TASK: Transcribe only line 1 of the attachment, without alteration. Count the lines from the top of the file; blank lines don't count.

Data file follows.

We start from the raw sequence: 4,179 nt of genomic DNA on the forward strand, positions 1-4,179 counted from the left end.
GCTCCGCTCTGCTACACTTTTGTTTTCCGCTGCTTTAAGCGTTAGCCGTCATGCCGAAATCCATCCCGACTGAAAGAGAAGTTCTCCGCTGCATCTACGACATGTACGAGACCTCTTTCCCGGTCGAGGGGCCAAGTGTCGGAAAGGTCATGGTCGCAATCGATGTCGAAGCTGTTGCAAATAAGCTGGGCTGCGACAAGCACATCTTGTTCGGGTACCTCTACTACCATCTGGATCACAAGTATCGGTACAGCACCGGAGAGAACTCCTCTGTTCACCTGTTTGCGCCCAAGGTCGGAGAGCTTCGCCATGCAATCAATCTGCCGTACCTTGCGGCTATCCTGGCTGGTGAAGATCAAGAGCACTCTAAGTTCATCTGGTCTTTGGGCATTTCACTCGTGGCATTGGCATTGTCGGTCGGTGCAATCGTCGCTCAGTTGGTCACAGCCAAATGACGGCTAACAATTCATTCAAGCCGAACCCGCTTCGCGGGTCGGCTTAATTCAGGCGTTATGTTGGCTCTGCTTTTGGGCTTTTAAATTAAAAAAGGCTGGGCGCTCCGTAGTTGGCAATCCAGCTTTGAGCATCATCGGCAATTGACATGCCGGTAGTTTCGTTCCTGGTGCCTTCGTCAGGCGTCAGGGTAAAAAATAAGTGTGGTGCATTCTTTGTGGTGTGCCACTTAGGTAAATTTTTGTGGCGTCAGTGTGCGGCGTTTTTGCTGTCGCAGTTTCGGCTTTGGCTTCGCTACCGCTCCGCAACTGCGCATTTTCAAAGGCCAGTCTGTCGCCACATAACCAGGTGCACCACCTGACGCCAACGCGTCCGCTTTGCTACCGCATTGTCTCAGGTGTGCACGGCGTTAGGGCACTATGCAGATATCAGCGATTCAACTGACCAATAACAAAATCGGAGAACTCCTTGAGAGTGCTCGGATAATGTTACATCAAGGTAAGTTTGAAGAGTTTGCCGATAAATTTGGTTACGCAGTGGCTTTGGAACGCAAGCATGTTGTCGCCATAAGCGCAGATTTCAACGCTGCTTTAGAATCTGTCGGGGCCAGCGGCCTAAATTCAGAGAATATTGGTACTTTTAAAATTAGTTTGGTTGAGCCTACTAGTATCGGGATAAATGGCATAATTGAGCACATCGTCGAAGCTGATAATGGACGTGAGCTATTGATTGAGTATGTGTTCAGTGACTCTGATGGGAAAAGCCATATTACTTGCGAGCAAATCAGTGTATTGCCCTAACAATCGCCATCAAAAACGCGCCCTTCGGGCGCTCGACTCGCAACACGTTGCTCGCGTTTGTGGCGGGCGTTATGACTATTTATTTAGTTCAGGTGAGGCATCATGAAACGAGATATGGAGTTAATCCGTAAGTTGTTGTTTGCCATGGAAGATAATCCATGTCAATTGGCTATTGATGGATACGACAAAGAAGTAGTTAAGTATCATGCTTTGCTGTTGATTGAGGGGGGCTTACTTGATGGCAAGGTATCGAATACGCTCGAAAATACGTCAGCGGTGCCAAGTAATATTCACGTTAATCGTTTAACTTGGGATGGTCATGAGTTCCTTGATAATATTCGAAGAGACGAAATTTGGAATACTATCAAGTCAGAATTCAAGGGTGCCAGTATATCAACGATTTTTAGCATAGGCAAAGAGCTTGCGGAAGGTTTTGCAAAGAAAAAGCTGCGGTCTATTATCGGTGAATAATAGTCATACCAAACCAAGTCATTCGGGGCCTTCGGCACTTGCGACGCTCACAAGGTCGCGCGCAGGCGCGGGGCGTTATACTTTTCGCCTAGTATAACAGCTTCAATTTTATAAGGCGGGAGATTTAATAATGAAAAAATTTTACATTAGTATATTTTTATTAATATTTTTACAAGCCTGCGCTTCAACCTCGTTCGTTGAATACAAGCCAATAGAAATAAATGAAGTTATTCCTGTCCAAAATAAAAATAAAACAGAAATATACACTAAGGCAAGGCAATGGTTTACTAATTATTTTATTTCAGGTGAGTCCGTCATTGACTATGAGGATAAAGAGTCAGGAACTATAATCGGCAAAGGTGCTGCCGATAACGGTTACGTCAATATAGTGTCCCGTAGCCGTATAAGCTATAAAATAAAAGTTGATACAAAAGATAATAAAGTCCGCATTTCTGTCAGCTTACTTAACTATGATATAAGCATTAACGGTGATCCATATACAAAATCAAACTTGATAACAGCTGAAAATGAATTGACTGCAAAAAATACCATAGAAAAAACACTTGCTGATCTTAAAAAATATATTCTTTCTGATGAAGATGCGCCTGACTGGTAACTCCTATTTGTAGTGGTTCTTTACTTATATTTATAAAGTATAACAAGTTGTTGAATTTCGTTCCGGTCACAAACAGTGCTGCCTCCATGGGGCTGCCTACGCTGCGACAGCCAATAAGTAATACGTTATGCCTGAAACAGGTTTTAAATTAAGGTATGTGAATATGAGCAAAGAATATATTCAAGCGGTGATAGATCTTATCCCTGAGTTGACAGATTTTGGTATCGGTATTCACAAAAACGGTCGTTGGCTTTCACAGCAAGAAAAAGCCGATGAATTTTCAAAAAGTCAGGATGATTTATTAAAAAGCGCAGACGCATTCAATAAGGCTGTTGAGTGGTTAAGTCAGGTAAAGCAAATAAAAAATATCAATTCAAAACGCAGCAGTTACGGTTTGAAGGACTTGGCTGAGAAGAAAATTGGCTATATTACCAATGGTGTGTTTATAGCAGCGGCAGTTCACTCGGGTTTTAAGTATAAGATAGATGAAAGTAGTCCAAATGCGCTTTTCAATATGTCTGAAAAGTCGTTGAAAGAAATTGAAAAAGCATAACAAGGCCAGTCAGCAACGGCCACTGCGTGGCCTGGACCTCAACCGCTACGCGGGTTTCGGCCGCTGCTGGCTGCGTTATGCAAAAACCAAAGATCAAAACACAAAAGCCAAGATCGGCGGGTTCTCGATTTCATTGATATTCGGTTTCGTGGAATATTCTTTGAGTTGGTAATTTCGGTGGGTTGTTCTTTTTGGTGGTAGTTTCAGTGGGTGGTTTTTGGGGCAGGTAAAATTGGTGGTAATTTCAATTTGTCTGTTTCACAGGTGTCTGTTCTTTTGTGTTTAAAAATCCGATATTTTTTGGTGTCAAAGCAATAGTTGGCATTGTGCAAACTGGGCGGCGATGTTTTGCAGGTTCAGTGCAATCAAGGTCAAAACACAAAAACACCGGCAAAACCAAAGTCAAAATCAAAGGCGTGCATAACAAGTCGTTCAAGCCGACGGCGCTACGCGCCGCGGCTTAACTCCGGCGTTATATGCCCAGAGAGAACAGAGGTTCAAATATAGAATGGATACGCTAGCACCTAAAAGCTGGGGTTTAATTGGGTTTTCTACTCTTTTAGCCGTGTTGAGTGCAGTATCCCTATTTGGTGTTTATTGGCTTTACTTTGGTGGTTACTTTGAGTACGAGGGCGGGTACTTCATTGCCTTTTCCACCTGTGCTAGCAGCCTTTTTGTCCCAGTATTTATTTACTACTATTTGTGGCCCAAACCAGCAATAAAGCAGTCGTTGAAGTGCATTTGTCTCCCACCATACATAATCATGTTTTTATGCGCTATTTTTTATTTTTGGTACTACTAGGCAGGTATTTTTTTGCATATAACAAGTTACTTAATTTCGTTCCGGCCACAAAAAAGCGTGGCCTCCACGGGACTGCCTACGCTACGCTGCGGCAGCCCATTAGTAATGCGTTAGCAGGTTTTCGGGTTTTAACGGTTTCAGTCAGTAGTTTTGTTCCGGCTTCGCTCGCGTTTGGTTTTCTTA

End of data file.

We start from the raw sequence: 4,179 nt of genomic DNA on the forward strand, positions 1-4,179 counted from the left end.